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The Discomfort Zone

September 30, 2011

This is a follow up to my last post about sticking it out in a new job. The ‘what-happens-next’ part.  

So you’ve done the baptism of fire, and now you actually quite like your job. You’ve learnt a lot and you’re in that zone called ‘high ability, high motivation’. Well, in the real world it’s more like ‘moderate motivation’, or ‘some days I’m motivated and others I couldn’t give a crap’. But anyway…

That zone seems like a warm and comfy place. Other people ask you for help, you get good results and your boss heaps praise on you.

Unfortunately, it’s not going to last: you’ll soon start asking to do more and learn more. You want to be challenged – to get out of your comfort zone. You’re all about self-development, career progression, stretch assignments.

And that’s where it all comes unstuck. Because what we all tend to forget is that getting out of your comfort zone is actually quite uncomfortable. So, while ‘development’ sounds nice in a  performance review, it actually sucks when you’re in the moment.

It means doing things you aren’t very good at (again!). Or things you feel a bit funny about doing (I hate asking people for money – but apparently Account Directors have to negotiate fees and chase late payments). It means feeling just as vulnerable and useless and unskilled as when you started this job.

It’s really just like a workout: if it doesn’t hurt a bit, you’re not doing it right. There’s a point in every Body Attack class (about four songs in) where you think you can’t possibly tough it out for a whole hour. Of course you do (unless you’re a pussy). And when you’re doing a set of 12 on the bench press, you can’t imagine getting past 9 – but you do.

That’s all pretty normal – we expect to feel that sort of pain in the gym (except for those lame-arses who just meander on the treadmill. I hate those people).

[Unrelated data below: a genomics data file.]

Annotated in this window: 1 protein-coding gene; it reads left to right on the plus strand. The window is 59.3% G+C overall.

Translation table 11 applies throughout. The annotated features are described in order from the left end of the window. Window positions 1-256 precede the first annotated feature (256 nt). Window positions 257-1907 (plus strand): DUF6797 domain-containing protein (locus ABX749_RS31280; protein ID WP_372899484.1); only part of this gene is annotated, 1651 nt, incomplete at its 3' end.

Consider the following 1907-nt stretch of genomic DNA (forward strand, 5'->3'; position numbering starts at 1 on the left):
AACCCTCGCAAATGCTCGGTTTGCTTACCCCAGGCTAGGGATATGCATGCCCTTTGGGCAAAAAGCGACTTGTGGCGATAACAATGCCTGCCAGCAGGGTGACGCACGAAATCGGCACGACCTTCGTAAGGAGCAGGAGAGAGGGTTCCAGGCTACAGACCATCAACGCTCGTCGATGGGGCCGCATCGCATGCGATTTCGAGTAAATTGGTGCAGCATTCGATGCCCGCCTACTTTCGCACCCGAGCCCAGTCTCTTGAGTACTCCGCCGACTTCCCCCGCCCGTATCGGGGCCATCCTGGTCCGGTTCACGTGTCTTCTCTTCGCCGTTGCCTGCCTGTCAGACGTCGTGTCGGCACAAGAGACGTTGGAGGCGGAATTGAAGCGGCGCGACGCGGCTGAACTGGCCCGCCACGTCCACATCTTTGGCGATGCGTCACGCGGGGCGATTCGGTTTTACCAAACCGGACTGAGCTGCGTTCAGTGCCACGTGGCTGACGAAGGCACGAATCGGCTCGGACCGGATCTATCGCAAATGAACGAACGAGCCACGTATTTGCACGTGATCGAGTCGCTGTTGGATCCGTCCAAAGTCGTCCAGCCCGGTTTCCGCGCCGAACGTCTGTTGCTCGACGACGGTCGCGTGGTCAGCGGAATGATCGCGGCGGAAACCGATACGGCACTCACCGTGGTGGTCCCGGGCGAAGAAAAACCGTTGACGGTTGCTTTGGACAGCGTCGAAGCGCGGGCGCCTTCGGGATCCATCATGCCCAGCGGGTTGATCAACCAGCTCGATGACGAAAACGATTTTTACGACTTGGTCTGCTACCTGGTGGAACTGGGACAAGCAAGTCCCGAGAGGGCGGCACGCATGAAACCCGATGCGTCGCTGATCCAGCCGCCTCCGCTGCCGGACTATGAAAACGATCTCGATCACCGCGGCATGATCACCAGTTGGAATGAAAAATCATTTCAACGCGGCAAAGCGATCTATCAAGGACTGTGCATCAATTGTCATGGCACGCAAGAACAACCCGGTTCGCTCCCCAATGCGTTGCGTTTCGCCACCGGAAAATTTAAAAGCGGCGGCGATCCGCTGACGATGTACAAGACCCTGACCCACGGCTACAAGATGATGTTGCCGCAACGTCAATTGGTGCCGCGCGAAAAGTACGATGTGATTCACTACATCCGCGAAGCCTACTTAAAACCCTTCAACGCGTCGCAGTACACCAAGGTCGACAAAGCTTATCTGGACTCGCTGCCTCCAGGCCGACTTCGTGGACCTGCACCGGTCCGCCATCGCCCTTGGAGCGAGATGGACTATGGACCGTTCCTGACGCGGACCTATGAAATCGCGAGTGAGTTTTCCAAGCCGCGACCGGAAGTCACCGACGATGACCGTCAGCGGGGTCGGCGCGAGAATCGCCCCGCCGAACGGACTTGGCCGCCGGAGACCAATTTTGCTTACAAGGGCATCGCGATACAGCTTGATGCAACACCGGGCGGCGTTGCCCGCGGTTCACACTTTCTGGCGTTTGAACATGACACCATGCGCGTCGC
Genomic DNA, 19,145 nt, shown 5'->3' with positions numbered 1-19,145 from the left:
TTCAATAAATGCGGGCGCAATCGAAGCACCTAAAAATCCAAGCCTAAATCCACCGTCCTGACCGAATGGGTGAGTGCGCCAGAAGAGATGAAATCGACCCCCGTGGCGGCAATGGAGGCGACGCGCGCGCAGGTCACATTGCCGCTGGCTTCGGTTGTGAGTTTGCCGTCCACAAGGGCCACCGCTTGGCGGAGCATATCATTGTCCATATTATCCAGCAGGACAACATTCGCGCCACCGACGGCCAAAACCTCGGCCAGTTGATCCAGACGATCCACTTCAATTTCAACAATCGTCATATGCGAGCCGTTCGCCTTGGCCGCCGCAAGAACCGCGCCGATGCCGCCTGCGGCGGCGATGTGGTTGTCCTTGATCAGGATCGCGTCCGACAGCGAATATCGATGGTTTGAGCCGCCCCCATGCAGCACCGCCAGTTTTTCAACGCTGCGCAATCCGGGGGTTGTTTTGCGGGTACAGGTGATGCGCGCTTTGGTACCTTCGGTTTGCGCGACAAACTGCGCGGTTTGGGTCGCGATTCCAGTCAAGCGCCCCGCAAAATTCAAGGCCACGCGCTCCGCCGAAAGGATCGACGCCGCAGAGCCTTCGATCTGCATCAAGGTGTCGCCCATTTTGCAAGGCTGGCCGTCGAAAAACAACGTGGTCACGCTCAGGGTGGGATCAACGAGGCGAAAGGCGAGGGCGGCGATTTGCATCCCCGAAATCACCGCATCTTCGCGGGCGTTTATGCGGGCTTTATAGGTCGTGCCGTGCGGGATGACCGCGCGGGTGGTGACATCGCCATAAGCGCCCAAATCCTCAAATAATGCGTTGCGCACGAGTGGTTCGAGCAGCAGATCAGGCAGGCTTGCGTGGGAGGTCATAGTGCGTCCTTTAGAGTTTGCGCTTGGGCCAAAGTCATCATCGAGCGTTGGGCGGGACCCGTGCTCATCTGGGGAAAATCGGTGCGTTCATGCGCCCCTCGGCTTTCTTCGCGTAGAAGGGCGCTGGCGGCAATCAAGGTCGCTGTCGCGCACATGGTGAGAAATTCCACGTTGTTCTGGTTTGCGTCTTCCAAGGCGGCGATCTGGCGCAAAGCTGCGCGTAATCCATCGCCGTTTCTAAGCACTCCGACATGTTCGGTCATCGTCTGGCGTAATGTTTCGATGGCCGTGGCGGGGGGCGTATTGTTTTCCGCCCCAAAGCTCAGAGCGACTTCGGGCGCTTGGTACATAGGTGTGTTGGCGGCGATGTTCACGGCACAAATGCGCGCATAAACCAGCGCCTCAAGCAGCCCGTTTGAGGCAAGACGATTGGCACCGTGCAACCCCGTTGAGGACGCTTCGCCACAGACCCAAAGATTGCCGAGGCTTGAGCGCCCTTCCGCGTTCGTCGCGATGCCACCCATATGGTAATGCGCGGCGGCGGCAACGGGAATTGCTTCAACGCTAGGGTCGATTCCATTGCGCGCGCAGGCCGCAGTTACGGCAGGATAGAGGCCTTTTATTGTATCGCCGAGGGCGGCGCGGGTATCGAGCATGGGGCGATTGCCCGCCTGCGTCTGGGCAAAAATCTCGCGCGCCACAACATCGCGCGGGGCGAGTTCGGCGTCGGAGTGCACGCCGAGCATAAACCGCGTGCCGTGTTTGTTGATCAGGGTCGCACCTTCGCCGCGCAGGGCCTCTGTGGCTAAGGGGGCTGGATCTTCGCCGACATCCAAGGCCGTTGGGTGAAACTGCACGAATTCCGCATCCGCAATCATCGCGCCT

At work, however, it comes as a bit of a shock. ‘What? I have to suck at this job again?’ Yep, you do – for a while at least.

I know there have been times in my career when I’ve felt totally out of my depth. (My solution is generally to ‘fake it ’til you make it’).

It’s almost like a cycle – you get good, get comfy, then get put on the rack again. My boss is always pushing me that way – it’s one of the things that makes him a great leader.

It can be surprising to find out what pushes us into the discomfort zone. Some people are terrified of presenting, for example, but I quite like it; what really freaks me out is calling up people to follow up on proposals – I hate harassing them.

So, maybe this all seems quite obvious to you – yet I can’t count the number of times people forget it. They come into my office panicking about their performance, or despairing about their future.

But doing new things is hard, and that’s ok. It doesn’t mean you are bad at your job or in the wrong place – it just means you’re halfway through the workout, waiting for the endorphins to kick in.

And of course, once they do – once you get better and hit the next level – it feels just as good as pushing out that last rep on the bench press.

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One Comment
  1. What about people who read magazines while they are on the treadmill?

    While you still spend plenty of time finding the usual discomfort zones as you get older, there is an additional kind of discomfort as well, trying to get out of your head the things you have learned and putting them into some kind of shape – in the possibly futile hope that it might save someone else making the same screw-ups you did. I’m finding that as uncomfortable as the new stuff I have to learn, like Tweetdeck say.

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